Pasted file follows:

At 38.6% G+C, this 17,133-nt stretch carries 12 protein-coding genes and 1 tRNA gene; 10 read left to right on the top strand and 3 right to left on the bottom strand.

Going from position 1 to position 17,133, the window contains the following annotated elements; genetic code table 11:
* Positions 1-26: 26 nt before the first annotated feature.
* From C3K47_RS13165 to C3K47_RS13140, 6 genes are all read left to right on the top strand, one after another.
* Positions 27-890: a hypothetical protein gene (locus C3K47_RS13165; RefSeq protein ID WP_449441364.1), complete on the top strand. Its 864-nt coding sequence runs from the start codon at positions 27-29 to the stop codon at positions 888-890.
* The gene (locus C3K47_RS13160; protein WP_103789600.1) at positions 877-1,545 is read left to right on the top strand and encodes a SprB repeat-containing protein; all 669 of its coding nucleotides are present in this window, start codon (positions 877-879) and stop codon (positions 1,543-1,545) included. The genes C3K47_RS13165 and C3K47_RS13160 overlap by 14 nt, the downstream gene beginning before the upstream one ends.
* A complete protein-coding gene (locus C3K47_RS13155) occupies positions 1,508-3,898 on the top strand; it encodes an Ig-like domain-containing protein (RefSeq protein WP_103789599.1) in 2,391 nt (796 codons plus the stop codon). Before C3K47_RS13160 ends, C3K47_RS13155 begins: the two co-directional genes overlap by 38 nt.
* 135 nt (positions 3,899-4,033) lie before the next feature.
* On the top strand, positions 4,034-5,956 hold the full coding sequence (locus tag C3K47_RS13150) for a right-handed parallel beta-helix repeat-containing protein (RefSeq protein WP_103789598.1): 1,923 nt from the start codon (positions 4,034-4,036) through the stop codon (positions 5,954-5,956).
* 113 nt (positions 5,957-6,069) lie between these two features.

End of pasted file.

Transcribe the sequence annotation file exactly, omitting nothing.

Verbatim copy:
At 38.6% G+C, this 17,133-nt stretch carries 12 protein-coding genes and 1 tRNA gene; 10 read left to right on the top strand and 3 right to left on the bottom strand.

Going from position 1 to position 17,133, the window contains the following annotated elements; genetic code table 11:
* Positions 1-26: 26 nt before the first annotated feature.
* From C3K47_RS13165 to C3K47_RS13140, 6 genes are all read left to right on the top strand, one after another.
* Positions 27-890: a hypothetical protein gene (locus C3K47_RS13165; RefSeq protein ID WP_449441364.1), complete on the top strand. Its 864-nt coding sequence runs from the start codon at positions 27-29 to the stop codon at positions 888-890.
* The gene (locus C3K47_RS13160; protein WP_103789600.1) at positions 877-1,545 is read left to right on the top strand and encodes a SprB repeat-containing protein; all 669 of its coding nucleotides are present in this window, start codon (positions 877-879) and stop codon (positions 1,543-1,545) included. The genes C3K47_RS13165 and C3K47_RS13160 overlap by 14 nt, the downstream gene beginning before the upstream one ends.
* A complete protein-coding gene (locus C3K47_RS13155) occupies positions 1,508-3,898 on the top strand; it encodes an Ig-like domain-containing protein (RefSeq protein WP_103789599.1) in 2,391 nt (796 codons plus the stop codon). Before C3K47_RS13160 ends, C3K47_RS13155 begins: the two co-directional genes overlap by 38 nt.
* 135 nt (positions 3,899-4,033) lie before the next feature.
* On the top strand, positions 4,034-5,956 hold the full coding sequence (locus tag C3K47_RS13150) for a right-handed parallel beta-helix repeat-containing protein (RefSeq protein WP_103789598.1): 1,923 nt from the start codon (positions 4,034-4,036) through the stop codon (positions 5,954-5,956).
* 113 nt (positions 5,957-6,069) lie between these two features.